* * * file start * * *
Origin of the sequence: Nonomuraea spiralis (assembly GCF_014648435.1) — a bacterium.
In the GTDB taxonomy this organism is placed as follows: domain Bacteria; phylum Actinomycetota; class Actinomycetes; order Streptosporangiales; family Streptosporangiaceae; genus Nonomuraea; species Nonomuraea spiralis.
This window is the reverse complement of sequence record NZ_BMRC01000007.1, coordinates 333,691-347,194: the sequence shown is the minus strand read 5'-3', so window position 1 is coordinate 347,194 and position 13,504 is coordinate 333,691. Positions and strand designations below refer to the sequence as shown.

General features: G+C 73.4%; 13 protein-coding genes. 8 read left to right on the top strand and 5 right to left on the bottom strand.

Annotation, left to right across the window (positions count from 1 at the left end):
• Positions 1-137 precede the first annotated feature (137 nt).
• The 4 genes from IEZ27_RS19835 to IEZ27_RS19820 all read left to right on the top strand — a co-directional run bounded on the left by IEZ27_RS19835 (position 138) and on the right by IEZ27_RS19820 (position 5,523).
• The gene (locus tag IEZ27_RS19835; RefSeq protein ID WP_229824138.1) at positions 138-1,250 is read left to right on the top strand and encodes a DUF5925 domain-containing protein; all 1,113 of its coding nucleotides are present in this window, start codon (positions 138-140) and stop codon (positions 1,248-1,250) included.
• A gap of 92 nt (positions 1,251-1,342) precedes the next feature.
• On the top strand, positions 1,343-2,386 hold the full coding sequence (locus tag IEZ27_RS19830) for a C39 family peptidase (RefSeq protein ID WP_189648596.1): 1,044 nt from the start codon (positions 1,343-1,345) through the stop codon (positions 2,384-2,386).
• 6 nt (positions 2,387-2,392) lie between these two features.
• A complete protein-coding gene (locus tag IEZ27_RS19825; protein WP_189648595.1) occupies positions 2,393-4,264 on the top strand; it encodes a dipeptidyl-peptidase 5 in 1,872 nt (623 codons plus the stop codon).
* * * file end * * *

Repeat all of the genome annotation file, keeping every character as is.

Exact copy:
Origin of the sequence: Nonomuraea spiralis (assembly GCF_014648435.1) — a bacterium.
In the GTDB taxonomy this organism is placed as follows: domain Bacteria; phylum Actinomycetota; class Actinomycetes; order Streptosporangiales; family Streptosporangiaceae; genus Nonomuraea; species Nonomuraea spiralis.
This window is the reverse complement of sequence record NZ_BMRC01000007.1, coordinates 333,691-347,194: the sequence shown is the minus strand read 5'-3', so window position 1 is coordinate 347,194 and position 13,504 is coordinate 333,691. Positions and strand designations below refer to the sequence as shown.

General features: G+C 73.4%; 13 protein-coding genes. 8 read left to right on the top strand and 5 right to left on the bottom strand.

Annotation, left to right across the window (positions count from 1 at the left end):
• Positions 1-137 precede the first annotated feature (137 nt).
• The 4 genes from IEZ27_RS19835 to IEZ27_RS19820 all read left to right on the top strand — a co-directional run bounded on the left by IEZ27_RS19835 (position 138) and on the right by IEZ27_RS19820 (position 5,523).
• The gene (locus tag IEZ27_RS19835; RefSeq protein ID WP_229824138.1) at positions 138-1,250 is read left to right on the top strand and encodes a DUF5925 domain-containing protein; all 1,113 of its coding nucleotides are present in this window, start codon (positions 138-140) and stop codon (positions 1,248-1,250) included.
• A gap of 92 nt (positions 1,251-1,342) precedes the next feature.
• On the top strand, positions 1,343-2,386 hold the full coding sequence (locus tag IEZ27_RS19830) for a C39 family peptidase (RefSeq protein ID WP_189648596.1): 1,044 nt from the start codon (positions 1,343-1,345) through the stop codon (positions 2,384-2,386).
• 6 nt (positions 2,387-2,392) lie between these two features.
• A complete protein-coding gene (locus tag IEZ27_RS19825; protein WP_189648595.1) occupies positions 2,393-4,264 on the top strand; it encodes a dipeptidyl-peptidase 5 in 1,872 nt (623 codons plus the stop codon).